What to Expect with Lung Transplant
This article will discuss the types of lung transplants, risks, preparation, and recovery.
There are several types of lung transplants depending on the needs of the individual. The types include:
- Single lung transplant: This is often for people with fibrotic lung disease, such as pulmonary fibrosis. Single lung transplantation may be considered in people with a small chest or in cases where the need is urgent.
- Bilateral (double) lung transplant: Both lungs are replaced. This option is usually for people with cystic fibrosis, chronic obstructive pulmonary disease (COPD), or pulmonary hypertension.
- Heart and lung transplant: The individual receives a heart and two lungs. It is usually for people with congenital conditions or in cases where a lung condition has caused significant heart disease.
According to the American Thoracic Society (ATS), most children who need a lung transplant will have a bilateral lung transplant.
A lung transplant is a type of treatment for several conditions affecting the lungs. It may be the only option for children and adults who have tried other treatments that either do not work or stop working. Some conditions that might necessitate the need for a lung transplant include:
According to the ATS, you and your doctor may consider a lung transplant when your anticipated life expectancy is 1–2 years without a transplant or when your symptoms are limiting your quality of life.
The most common risk of a lung transplant is rejection of the donor lung (and heart, if you have a heart-lung transplant). Rejection happens when your body recognizes the new lung as a foreign substance and reacts to eliminate it. This is a normal immune system response.
To prevent rejection, you will receive medication called an immune suppressant. It dampens your body’s immune response. You will receive these medications by IV as you recover in the hospital. Your care team will determine the correct dose. The goal is the lowest dose of medication necessary to prevent rejection while minimizing its side effects.
When you are well enough to leave the hospital, your doctor will prescribe the medication in pill form. You need to take this medication for the rest of your life to prevent your body from rejecting the transplanted lung.
The NHS reports that 9 out of 10 people survive a lung transplant, most surviving for at least a year after surgery. The 5-year survival rate is about 50%, with many people living 10 years or more.
A study by the International Society for Heart and Lung Transplantation found that bilateral lung transplants had better long-term survival than unilateral, or single lung transplant. Additionally, people receiving lung transplants for cystic fibrosis had longer survival times than other conditions.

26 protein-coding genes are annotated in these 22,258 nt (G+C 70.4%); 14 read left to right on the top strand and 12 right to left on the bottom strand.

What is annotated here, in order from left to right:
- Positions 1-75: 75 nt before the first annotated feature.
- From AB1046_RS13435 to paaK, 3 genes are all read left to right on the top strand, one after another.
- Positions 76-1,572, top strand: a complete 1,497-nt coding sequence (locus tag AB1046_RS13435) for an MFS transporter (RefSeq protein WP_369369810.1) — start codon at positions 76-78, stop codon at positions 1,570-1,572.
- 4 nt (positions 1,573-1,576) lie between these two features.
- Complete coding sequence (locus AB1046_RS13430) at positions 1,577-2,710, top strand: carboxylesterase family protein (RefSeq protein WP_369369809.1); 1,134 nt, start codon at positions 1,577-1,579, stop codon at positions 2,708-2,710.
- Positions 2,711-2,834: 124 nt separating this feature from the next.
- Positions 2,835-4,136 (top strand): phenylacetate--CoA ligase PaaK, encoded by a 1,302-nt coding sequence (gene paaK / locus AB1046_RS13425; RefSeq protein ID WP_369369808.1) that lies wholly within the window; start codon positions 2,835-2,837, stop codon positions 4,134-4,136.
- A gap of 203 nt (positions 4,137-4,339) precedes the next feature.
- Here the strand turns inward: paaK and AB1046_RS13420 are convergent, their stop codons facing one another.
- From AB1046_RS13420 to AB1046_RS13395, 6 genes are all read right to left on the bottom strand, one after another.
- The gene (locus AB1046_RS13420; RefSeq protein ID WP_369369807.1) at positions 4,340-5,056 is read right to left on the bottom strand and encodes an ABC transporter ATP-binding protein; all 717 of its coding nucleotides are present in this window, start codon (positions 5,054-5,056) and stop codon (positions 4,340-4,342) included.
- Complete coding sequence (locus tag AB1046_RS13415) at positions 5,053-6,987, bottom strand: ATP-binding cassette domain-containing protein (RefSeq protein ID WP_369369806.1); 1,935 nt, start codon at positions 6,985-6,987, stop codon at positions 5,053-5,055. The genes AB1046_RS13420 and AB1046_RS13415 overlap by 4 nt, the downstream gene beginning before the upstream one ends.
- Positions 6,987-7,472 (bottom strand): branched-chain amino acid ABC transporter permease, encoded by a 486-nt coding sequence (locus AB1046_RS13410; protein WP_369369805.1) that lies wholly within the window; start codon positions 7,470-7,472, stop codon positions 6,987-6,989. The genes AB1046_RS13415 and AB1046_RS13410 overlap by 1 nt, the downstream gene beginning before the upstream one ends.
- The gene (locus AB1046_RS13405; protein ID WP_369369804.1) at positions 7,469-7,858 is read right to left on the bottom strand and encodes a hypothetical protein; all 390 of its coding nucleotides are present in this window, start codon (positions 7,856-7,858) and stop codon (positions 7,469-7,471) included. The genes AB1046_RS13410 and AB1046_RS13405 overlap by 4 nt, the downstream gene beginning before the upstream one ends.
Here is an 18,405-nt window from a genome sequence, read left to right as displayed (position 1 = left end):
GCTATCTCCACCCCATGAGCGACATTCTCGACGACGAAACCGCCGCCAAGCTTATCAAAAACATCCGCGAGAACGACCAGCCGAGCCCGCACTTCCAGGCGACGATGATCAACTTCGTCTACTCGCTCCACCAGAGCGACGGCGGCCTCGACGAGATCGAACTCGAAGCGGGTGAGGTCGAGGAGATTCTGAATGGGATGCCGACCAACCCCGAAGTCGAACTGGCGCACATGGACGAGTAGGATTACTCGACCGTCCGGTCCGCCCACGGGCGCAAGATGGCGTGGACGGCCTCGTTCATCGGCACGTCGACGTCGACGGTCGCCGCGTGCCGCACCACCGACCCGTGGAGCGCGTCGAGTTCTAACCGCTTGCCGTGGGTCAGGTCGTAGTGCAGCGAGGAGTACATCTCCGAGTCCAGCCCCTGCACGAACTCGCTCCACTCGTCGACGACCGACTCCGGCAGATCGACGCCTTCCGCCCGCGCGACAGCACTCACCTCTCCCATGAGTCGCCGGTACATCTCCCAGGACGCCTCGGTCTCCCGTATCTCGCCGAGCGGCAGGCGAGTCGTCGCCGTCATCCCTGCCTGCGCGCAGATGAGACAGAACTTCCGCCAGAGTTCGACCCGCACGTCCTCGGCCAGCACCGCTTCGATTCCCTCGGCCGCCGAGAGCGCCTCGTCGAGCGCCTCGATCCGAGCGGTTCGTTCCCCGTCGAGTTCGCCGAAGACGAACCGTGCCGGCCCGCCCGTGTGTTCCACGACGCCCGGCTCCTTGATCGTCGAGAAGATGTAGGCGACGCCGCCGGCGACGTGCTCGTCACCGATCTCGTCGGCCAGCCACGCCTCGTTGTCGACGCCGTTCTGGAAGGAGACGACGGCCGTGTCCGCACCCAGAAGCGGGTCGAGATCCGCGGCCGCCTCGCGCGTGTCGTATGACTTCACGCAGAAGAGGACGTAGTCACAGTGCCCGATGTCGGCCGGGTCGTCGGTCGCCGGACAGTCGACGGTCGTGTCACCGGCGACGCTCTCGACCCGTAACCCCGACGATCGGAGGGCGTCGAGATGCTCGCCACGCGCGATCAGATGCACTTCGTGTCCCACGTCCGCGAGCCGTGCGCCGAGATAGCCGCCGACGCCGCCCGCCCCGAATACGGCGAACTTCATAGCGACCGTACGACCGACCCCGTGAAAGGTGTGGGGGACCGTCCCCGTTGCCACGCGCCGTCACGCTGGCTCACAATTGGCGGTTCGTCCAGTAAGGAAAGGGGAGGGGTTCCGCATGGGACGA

Survival rate refers to the number of people who are still alive for a specific length of time after a particular diagnosis.
For example: A 5-year survival rate of 50% of people means that half of the people are still alive 5 years after their diagnosis.
It is important to remember that these figures are estimates and are based on previous medical studies. Talk with your doctor about the outlook for your specific condition.
Individuals who need a lung transplant must meet certain criteria to determine eligibility. At the University of California San Francisco Medical Center, you must:
- be physiologically 60 years of age or younger for a double lung transplant and 65 years or younger for a single lung transplant (meaning you could be older than 65, but your physical condition is similar to that of someone younger than 65)
- have a life expectancy of 18–24 months
- have no other life threatening health conditions
- be in compliance with taking all medications and following medical recommendations
- demonstrate emotional stability
- have a good support system
If you and your doctor think it is time to consider a lung transplant, they will refer you to a lung transplant center. The center gives you a Lung Allocation Score. This score determines your place on the United Network for Organ Sharing (UNOS) waiting list. Your age, disease type, severity, and organ function determine your position.